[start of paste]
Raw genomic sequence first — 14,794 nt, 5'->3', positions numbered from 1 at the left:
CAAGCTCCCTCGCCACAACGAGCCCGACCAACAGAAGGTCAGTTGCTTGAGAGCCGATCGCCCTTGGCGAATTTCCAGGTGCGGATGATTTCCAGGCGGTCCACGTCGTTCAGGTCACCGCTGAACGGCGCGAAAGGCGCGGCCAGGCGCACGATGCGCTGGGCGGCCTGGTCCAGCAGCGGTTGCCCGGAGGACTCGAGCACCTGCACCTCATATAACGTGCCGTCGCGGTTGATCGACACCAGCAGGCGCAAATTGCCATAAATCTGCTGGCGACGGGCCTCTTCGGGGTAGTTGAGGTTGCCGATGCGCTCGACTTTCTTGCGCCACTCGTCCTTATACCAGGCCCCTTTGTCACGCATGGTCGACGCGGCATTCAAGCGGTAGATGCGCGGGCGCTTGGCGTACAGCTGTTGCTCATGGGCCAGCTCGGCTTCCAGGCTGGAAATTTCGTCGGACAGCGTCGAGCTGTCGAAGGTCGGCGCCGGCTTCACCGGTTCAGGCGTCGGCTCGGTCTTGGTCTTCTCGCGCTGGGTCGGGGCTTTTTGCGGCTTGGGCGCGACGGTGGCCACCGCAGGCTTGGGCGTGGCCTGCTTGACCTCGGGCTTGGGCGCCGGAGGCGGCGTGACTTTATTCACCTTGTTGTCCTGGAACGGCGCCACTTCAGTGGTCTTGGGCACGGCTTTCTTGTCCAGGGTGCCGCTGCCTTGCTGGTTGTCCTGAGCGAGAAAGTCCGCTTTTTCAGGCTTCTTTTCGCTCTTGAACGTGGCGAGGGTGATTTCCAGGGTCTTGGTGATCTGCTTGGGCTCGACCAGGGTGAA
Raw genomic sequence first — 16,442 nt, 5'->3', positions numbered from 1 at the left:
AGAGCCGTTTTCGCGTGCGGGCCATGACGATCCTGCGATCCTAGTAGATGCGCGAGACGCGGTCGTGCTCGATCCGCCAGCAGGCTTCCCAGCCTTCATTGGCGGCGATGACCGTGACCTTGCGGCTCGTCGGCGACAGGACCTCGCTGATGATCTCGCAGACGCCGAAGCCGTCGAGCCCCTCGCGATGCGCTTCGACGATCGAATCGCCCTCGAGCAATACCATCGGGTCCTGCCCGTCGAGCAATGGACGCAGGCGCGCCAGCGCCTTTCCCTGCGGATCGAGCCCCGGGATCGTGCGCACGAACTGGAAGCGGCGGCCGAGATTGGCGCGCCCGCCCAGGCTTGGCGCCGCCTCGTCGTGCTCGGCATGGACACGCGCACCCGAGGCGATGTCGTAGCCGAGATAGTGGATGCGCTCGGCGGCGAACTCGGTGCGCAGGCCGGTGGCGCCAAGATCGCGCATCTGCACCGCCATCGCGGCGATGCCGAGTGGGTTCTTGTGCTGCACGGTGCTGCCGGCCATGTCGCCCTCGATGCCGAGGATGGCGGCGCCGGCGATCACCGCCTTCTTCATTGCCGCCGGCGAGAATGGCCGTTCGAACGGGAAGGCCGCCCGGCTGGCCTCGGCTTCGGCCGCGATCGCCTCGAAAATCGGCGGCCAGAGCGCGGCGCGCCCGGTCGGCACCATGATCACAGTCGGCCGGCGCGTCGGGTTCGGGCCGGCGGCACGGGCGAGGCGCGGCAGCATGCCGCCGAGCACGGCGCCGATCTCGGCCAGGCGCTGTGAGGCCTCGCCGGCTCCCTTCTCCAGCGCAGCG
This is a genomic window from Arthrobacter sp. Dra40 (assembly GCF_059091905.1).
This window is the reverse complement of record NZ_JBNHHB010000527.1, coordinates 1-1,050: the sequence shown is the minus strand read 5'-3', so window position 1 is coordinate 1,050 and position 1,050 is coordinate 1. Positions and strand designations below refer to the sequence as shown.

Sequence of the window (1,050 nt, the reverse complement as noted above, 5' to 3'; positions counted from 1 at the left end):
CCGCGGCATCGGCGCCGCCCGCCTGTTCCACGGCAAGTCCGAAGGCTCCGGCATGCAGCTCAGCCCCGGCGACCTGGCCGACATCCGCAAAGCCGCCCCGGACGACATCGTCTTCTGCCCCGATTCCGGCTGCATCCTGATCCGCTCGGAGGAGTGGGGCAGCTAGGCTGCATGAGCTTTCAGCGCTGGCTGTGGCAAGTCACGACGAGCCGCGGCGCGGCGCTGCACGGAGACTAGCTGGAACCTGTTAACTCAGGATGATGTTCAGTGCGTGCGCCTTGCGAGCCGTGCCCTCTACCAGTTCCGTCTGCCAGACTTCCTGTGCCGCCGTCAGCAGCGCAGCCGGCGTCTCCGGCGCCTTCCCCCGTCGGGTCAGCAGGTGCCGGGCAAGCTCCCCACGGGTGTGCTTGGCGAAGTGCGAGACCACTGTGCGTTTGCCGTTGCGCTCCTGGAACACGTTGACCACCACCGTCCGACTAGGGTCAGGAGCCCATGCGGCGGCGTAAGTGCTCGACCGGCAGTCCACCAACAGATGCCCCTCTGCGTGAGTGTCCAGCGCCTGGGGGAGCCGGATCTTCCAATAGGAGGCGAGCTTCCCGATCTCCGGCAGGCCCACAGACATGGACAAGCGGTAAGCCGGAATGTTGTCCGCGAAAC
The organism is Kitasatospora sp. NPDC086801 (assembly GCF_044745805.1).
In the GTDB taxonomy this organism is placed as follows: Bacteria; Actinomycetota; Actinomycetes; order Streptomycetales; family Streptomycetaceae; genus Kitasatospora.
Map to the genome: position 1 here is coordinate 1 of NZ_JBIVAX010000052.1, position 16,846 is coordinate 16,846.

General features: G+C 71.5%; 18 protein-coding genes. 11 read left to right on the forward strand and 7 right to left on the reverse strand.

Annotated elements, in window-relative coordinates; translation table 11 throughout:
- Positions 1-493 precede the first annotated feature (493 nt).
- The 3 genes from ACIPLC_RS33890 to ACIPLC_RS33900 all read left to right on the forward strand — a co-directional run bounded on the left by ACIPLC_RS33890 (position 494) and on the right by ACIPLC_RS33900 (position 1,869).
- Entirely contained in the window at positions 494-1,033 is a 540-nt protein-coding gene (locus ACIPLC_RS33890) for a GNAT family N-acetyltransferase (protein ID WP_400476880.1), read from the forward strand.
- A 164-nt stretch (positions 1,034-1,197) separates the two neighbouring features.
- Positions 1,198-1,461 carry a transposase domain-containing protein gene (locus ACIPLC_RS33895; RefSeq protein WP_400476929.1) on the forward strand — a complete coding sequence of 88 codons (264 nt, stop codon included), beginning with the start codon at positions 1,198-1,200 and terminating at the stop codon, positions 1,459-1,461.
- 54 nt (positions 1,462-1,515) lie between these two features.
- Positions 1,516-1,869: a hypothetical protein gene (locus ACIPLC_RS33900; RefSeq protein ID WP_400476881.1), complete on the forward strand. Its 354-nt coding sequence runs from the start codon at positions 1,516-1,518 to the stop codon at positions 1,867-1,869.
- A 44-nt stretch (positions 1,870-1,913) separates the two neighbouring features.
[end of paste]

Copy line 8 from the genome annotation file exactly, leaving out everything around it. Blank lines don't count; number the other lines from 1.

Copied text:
CCGCGGCATCGGCGCCGCCCGCCTGTTCCACGGCAAGTCCGAAGGCTCCGGCATGCAGCTCAGCCCCGGCGACCTGGCCGACATCCGCAAAGCCGCCCCGGACGACATCGTCTTCTGCCCCGATTCCGGCTGCATCCTGATCCGCTCGGAGGAGTGGGGCAGCTAGGCTGCATGAGCTTTCAGCGCTGGCTGTGGCAAGTCACGACGAGCCGCGGCGCGGCGCTGCACGGAGACTAGCTGGAACCTGTTAACTCAGGATGATGTTCAGTGCGTGCGCCTTGCGAGCCGTGCCCTCTACCAGTTCCGTCTGCCAGACTTCCTGTGCCGCCGTCAGCAGCGCAGCCGGCGTCTCCGGCGCCTTCCCCCGTCGGGTCAGCAGGTGCCGGGCAAGCTCCCCACGGGTGTGCTTGGCGAAGTGCGAGACCACTGTGCGTTTGCCGTTGCGCTCCTGGAACACGTTGACCACCACCGTCCGACTAGGGTCAGGAGCCCATGCGGCGGCGTAAGTGCTCGACCGGCAGTCCACCAACAGATGCCCCTCTGCGTGAGTGTCCAGCGCCTGGGGGAGCCGGATCTTCCAATAGGAGGCGAGCTTCCCGATCTCCGGCAGGCCCACAGACATGGACAAGCGGTAAGCCGGAATGTTGTCCGCGAAAC